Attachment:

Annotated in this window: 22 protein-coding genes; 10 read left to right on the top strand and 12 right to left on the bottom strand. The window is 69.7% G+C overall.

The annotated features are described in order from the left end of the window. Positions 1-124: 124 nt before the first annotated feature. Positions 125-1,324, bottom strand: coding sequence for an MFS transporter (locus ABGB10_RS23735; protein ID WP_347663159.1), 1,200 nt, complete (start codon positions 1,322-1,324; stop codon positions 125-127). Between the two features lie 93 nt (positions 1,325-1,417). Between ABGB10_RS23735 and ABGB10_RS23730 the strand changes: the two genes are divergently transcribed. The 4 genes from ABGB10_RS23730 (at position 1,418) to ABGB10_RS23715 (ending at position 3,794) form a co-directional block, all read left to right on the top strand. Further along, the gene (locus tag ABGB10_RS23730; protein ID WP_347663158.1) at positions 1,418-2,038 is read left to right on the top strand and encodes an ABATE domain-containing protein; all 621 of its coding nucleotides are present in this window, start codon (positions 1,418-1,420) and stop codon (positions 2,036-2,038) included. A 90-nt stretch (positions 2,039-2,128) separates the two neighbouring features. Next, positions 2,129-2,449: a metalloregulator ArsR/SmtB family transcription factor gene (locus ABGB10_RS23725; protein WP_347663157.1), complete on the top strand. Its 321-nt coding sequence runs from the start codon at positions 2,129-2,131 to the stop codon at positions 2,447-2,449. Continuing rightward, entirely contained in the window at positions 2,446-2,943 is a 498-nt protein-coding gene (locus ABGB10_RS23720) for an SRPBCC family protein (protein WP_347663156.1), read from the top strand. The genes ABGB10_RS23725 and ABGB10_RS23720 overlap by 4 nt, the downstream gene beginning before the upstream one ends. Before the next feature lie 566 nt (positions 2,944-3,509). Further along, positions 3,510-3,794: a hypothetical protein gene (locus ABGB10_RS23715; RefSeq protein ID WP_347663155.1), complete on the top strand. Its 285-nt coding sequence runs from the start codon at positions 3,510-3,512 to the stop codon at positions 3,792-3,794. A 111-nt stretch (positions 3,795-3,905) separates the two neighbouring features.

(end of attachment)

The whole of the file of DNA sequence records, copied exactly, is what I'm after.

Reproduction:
Annotated in this window: 22 protein-coding genes; 10 read left to right on the top strand and 12 right to left on the bottom strand. The window is 69.7% G+C overall.

The annotated features are described in order from the left end of the window. Positions 1-124: 124 nt before the first annotated feature. Positions 125-1,324, bottom strand: coding sequence for an MFS transporter (locus ABGB10_RS23735; protein ID WP_347663159.1), 1,200 nt, complete (start codon positions 1,322-1,324; stop codon positions 125-127). Between the two features lie 93 nt (positions 1,325-1,417). Between ABGB10_RS23735 and ABGB10_RS23730 the strand changes: the two genes are divergently transcribed. The 4 genes from ABGB10_RS23730 (at position 1,418) to ABGB10_RS23715 (ending at position 3,794) form a co-directional block, all read left to right on the top strand. Further along, the gene (locus tag ABGB10_RS23730; protein ID WP_347663158.1) at positions 1,418-2,038 is read left to right on the top strand and encodes an ABATE domain-containing protein; all 621 of its coding nucleotides are present in this window, start codon (positions 1,418-1,420) and stop codon (positions 2,036-2,038) included. A 90-nt stretch (positions 2,039-2,128) separates the two neighbouring features. Next, positions 2,129-2,449: a metalloregulator ArsR/SmtB family transcription factor gene (locus ABGB10_RS23725; protein WP_347663157.1), complete on the top strand. Its 321-nt coding sequence runs from the start codon at positions 2,129-2,131 to the stop codon at positions 2,447-2,449. Continuing rightward, entirely contained in the window at positions 2,446-2,943 is a 498-nt protein-coding gene (locus ABGB10_RS23720) for an SRPBCC family protein (protein WP_347663156.1), read from the top strand. The genes ABGB10_RS23725 and ABGB10_RS23720 overlap by 4 nt, the downstream gene beginning before the upstream one ends. Before the next feature lie 566 nt (positions 2,944-3,509). Further along, positions 3,510-3,794: a hypothetical protein gene (locus ABGB10_RS23715; RefSeq protein ID WP_347663155.1), complete on the top strand. Its 285-nt coding sequence runs from the start codon at positions 3,510-3,512 to the stop codon at positions 3,792-3,794. A 111-nt stretch (positions 3,795-3,905) separates the two neighbouring features.